The world since ISIS and then Trump, seems to have become more openly divisive. There are people on Facebook or other social media sites, who openly state that if their ‘friends’ voted for him they will be blocked, or if their friends didn’t vote for him, they will be blocked. I’ve not before seen such strong divisiveness before, or maybe I’ve had my eyes and ears shut.
Apart from supporting a state political party Dignity Disability in South Australia, I have also become a bit of a ‘political atheist’, feeling like most political parties and their leaders of parties are not really in it for us. It would seem, and could sound like I’ve just become too cynical, which is quite possibly true as well! That sense of otherness since being diagnosed with dementia, and the bullying that has been the reality of the experience of living beyond dementia, is, I am sure, based on ignorance and preconceptions. But it does not excuse it!
I follow Brain Pickings, and the email in my Inbox some time ago was the article I refer to today which is of particular relevance to what I’ve been watching the last few months and years, and also of my experience of Living Beyond Dementia.
Carl Sagan on Moving Beyond Us vs. Them, Bridging Conviction with Compassion, and Meeting Ignorance with Kindness
“In the course of looking deeply within ourselves, we may challenge notions that give comfort before the terrors of the world.”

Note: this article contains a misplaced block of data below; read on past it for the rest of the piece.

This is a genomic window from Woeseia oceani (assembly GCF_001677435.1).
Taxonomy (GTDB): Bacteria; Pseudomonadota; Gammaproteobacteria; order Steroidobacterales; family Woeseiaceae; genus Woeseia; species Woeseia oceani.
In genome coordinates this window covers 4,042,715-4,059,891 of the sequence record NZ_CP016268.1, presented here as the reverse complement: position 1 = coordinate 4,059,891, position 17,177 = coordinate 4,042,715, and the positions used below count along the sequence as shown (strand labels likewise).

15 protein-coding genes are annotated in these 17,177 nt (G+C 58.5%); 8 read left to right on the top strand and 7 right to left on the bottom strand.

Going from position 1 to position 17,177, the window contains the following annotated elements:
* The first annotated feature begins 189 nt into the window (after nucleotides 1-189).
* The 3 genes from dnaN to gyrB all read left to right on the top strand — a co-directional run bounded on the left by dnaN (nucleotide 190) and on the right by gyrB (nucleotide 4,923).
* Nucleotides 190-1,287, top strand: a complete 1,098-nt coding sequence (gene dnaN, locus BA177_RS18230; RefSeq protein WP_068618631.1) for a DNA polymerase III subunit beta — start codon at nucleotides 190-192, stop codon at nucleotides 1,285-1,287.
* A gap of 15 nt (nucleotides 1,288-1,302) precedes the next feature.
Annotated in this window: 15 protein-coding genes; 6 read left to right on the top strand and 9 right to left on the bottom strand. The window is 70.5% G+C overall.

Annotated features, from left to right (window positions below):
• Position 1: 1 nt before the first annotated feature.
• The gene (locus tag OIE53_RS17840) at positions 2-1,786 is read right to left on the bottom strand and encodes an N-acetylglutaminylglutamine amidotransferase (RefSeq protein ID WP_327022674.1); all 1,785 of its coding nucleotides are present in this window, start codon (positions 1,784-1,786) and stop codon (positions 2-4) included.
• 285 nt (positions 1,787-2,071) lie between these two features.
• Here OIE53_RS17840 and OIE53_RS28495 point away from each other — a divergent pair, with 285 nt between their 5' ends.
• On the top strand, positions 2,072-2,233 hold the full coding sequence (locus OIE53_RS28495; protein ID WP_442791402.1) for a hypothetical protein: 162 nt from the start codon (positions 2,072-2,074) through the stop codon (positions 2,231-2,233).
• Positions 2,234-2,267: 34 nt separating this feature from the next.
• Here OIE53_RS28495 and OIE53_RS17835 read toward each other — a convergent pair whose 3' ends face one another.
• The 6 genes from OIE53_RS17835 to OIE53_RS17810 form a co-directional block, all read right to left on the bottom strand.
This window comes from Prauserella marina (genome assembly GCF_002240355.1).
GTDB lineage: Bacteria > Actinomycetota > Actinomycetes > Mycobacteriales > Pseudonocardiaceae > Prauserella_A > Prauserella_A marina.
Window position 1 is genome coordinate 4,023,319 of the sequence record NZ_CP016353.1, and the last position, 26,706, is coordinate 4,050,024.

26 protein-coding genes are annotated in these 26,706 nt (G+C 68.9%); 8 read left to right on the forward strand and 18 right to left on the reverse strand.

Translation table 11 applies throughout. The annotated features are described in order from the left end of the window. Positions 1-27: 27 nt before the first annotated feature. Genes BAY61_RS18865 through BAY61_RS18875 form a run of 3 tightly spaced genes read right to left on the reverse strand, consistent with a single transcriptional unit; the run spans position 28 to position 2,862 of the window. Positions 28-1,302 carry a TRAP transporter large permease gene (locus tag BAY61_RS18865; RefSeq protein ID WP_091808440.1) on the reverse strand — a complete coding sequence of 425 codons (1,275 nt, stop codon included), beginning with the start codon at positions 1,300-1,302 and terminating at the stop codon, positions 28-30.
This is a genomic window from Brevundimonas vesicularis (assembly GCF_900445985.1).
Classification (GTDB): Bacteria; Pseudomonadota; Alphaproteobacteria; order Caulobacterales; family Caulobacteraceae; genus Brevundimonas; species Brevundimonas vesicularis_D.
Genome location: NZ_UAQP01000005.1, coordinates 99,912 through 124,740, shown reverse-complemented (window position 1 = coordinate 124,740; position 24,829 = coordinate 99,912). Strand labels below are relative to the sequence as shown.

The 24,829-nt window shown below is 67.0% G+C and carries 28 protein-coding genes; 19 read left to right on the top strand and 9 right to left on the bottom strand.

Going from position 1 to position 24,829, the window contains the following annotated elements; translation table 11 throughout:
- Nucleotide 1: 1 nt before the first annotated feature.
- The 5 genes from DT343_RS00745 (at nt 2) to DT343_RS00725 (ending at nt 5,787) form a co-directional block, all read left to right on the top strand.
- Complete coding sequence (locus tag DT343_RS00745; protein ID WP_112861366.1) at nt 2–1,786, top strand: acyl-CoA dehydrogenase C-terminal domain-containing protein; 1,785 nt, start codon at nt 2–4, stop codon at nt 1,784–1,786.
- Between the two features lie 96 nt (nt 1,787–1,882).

By Maria Popova
“Unless we are very, very careful,” wrote psychologist-turned-artist Anne Truitt in contemplating compassion and the cure for our chronic self-righteousness, “we doom each other by holding onto images of one another based on preconceptions that are in turn based on indifference to what is other than ourselves.”
She urged for “the honoring of others in a way that grants them the grace of their own autonomy and allows mutual discovery.”
But how are we to find in ourselves the capacity — the willingness — to honor otherness where we see only ignorance and bigotry in beliefs not only diametrically opposed to our own but dangerous to the very fabric of society?
Further into the article…
“The greatest detriment to reason, Sagan argues, is that we let our reasonable and righteous convictions slip into self-righteousness, that deadly force of polarization:
The chief deficiency I see in the skeptical movement is in its polarization: Us vs. Them — the sense that we have a monopoly on the truth; that those other people who believe in all these stupid doctrines are morons; that if you’re sensible, you’ll listen to us; and if not, you’re beyond redemption. This is unconstructive… Whereas, a compassionate approach that from the beginning acknowledges the human roots of pseudoscience and superstition might be much more widely accepted. If we understand this, then of course we feel the uncertainty and pain of the abductees, or those who dare not leave home without consulting their horoscopes, or those who pin their hopes on crystals from Atlantis.”